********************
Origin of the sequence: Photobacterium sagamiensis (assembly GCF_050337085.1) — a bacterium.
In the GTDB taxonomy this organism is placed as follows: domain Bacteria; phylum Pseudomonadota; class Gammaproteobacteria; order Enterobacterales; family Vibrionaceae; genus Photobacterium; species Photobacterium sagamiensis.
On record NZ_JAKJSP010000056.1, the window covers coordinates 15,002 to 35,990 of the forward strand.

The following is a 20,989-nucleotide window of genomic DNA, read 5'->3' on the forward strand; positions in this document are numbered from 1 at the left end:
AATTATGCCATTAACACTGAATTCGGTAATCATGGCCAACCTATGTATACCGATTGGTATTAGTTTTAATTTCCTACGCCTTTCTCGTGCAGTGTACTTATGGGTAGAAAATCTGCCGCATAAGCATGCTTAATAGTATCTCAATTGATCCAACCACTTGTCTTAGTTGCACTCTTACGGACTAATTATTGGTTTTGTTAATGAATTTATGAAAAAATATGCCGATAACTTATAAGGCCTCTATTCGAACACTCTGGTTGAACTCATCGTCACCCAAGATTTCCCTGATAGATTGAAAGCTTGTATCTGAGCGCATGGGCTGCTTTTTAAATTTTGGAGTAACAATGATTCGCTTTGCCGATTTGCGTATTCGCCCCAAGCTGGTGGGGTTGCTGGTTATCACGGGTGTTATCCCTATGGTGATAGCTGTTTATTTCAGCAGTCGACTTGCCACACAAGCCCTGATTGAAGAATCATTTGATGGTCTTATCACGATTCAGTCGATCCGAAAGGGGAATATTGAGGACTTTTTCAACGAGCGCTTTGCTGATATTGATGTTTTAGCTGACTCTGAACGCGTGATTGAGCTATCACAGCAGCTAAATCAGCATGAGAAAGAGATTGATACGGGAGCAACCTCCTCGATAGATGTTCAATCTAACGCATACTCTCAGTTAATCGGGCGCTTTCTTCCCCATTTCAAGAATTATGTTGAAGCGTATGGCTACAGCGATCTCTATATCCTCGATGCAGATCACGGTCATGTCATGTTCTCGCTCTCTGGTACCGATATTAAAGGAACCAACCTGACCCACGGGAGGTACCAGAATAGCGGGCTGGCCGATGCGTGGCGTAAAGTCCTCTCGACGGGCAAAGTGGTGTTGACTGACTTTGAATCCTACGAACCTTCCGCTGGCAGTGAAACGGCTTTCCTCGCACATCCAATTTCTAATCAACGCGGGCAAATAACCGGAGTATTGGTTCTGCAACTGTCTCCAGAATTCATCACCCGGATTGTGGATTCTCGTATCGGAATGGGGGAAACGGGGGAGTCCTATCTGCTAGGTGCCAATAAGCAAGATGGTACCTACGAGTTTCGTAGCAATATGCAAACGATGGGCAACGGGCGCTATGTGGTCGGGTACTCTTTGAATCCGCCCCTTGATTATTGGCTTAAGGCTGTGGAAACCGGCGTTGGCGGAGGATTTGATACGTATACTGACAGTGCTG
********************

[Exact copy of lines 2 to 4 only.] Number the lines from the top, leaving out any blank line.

In the GTDB taxonomy this organism is placed as follows: domain Bacteria; phylum Pseudomonadota; class Gammaproteobacteria; order Enterobacterales; family Vibrionaceae; genus Photobacterium; species Photobacterium sagamiensis.
On record NZ_JAKJSP010000056.1, the window covers coordinates 15,002 to 35,990 of the forward strand.

The following is a 20,989-nucleotide window of genomic DNA, read 5'->3' on the forward strand; positions in this document are numbered from 1 at the left end: